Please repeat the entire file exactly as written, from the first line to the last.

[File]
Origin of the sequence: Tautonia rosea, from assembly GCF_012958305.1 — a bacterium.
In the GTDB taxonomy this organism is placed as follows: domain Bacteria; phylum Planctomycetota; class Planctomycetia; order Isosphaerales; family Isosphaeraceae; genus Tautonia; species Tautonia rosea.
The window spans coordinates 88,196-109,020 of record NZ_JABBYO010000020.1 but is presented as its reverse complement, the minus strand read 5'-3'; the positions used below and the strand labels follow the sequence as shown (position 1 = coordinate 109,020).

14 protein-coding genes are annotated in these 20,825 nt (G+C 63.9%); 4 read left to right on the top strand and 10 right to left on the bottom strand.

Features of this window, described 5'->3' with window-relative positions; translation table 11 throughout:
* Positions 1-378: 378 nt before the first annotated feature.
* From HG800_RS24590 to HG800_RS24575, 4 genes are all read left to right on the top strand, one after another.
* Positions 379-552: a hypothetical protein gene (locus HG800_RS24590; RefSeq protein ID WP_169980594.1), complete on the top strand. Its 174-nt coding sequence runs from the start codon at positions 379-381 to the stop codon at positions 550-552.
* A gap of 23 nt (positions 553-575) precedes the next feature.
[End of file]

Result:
Origin of the sequence: Tautonia rosea, from assembly GCF_012958305.1 — a bacterium.
In the GTDB taxonomy this organism is placed as follows: domain Bacteria; phylum Planctomycetota; class Planctomycetia; order Isosphaerales; family Isosphaeraceae; genus Tautonia; species Tautonia rosea.
The window spans coordinates 88,196-109,020 of record NZ_JABBYO010000020.1 but is presented as its reverse complement, the minus strand read 5'-3'; the positions used below and the strand labels follow the sequence as shown (position 1 = coordinate 109,020).

14 protein-coding genes are annotated in these 20,825 nt (G+C 63.9%); 4 read left to right on the top strand and 10 right to left on the bottom strand.

Features of this window, described 5'->3' with window-relative positions; translation table 11 throughout:
* Positions 1-378: 378 nt before the first annotated feature.
* From HG800_RS24590 to HG800_RS24575, 4 genes are all read left to right on the top strand, one after another.
* Positions 379-552: a hypothetical protein gene (locus HG800_RS24590; RefSeq protein ID WP_169980594.1), complete on the top strand. Its 174-nt coding sequence runs from the start codon at positions 379-381 to the stop codon at positions 550-552.
* A gap of 23 nt (positions 553-575) precedes the next feature.